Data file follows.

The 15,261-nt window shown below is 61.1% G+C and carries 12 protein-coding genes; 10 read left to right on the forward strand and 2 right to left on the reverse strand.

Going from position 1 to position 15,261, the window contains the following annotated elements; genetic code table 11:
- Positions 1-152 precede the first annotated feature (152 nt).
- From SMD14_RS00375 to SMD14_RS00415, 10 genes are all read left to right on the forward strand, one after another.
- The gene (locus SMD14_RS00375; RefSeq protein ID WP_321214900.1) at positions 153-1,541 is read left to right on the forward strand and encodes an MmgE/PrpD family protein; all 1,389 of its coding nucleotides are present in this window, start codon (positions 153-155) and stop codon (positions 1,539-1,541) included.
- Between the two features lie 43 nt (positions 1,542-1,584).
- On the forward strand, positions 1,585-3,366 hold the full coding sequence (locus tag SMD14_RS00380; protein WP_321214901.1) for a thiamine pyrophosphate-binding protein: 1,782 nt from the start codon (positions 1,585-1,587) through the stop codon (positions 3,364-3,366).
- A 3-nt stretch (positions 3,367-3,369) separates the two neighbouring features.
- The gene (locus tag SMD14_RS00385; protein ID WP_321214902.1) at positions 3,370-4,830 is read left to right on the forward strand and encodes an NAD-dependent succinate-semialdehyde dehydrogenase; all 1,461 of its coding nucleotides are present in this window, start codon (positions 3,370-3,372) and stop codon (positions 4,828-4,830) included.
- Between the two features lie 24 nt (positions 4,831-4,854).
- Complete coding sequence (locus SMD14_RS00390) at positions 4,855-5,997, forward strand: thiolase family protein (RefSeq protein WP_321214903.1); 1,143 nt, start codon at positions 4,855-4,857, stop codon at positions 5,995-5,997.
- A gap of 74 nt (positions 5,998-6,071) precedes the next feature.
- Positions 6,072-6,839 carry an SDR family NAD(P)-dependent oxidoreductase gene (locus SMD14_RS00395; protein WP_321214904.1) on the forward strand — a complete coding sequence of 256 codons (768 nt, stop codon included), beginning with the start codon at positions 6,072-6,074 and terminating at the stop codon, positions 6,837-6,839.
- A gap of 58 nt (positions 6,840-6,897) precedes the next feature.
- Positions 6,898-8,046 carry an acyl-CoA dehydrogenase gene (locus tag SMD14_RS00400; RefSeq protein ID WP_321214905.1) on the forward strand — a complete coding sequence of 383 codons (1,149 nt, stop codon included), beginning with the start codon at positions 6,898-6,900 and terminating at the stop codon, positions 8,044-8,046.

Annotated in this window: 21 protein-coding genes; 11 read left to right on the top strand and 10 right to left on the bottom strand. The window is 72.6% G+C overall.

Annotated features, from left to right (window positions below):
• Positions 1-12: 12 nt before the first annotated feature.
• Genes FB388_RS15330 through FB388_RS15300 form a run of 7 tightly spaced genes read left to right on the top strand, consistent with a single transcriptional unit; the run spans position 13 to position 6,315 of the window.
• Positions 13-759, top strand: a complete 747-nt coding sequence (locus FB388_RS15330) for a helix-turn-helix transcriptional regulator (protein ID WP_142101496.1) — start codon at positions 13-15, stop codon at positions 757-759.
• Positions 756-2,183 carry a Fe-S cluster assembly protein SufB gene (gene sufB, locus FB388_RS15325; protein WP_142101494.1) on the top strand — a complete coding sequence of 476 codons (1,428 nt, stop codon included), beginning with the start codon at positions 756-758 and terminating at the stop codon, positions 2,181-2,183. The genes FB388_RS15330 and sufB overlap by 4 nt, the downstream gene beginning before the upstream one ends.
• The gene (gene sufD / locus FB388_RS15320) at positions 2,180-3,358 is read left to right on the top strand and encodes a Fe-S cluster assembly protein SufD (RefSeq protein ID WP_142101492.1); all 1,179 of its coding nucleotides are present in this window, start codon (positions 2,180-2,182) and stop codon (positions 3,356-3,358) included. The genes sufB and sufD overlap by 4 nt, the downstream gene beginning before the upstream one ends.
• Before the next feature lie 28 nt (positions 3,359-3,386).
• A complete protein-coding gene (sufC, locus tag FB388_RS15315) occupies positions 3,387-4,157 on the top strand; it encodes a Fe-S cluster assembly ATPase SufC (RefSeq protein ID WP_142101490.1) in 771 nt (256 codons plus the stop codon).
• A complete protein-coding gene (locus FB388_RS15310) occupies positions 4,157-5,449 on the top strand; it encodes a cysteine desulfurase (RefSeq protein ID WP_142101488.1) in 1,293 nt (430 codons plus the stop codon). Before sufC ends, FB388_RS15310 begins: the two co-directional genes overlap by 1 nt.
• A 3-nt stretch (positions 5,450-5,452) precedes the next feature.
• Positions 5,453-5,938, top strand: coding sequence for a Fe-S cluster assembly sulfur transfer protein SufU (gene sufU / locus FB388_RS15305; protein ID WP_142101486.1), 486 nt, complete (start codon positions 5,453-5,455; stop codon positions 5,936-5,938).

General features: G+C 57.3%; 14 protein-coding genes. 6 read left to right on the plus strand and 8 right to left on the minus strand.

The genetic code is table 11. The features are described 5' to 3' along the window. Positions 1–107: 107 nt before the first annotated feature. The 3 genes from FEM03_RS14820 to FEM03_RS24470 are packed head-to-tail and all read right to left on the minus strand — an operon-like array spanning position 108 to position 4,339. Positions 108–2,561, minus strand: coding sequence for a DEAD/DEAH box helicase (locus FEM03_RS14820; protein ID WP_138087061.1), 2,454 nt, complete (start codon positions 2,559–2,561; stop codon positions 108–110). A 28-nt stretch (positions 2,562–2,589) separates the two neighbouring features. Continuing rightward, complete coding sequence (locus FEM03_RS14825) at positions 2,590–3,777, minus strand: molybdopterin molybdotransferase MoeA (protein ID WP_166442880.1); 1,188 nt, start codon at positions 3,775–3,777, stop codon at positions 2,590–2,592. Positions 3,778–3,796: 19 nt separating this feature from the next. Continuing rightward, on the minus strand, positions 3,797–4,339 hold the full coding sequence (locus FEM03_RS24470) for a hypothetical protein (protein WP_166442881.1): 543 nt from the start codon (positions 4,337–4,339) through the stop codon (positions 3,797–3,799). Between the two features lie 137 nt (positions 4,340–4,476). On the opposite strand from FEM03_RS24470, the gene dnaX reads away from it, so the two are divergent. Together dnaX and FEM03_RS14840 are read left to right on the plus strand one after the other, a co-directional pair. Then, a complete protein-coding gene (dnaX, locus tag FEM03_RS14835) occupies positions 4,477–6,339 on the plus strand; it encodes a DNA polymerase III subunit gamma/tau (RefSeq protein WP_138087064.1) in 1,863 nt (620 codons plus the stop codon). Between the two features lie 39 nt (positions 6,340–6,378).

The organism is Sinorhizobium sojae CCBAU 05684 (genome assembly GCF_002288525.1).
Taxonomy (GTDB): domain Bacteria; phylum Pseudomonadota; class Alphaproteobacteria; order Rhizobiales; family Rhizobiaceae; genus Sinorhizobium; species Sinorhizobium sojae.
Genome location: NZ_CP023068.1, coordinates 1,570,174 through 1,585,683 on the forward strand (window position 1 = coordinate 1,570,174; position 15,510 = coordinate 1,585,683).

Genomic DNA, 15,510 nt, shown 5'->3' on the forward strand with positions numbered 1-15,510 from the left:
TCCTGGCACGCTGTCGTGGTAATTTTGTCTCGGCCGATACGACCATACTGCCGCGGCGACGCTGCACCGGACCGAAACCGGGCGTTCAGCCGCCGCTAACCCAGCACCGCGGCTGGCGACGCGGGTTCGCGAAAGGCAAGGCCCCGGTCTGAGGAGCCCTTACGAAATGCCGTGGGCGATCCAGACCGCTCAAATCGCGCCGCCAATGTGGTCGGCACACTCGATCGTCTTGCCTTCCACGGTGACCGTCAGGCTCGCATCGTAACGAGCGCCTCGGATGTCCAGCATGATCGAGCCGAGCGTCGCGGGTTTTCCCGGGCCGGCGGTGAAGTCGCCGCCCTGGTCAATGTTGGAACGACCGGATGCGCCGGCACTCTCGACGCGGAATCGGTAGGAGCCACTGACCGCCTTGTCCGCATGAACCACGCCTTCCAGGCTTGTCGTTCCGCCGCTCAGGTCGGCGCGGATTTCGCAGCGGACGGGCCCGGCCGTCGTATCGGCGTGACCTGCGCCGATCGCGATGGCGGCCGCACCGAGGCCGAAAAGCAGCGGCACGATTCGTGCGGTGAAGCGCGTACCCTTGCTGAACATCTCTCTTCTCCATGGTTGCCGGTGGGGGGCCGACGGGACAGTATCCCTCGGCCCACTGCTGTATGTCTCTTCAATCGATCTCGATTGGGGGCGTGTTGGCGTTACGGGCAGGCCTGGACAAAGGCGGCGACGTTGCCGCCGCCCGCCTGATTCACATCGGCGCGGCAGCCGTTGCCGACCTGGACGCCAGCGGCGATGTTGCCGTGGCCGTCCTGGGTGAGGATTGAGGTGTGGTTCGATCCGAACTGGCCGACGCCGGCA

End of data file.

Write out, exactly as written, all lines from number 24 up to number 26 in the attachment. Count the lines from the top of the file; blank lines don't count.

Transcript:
• A complete protein-coding gene (sufC, locus tag FB388_RS15315) occupies positions 3,387-4,157 on the top strand; it encodes a Fe-S cluster assembly ATPase SufC (RefSeq protein ID WP_142101490.1) in 771 nt (256 codons plus the stop codon).
• A complete protein-coding gene (locus FB388_RS15310) occupies positions 4,157-5,449 on the top strand; it encodes a cysteine desulfurase (RefSeq protein ID WP_142101488.1) in 1,293 nt (430 codons plus the stop codon). Before sufC ends, FB388_RS15310 begins: the two co-directional genes overlap by 1 nt.
• A 3-nt stretch (positions 5,450-5,452) precedes the next feature.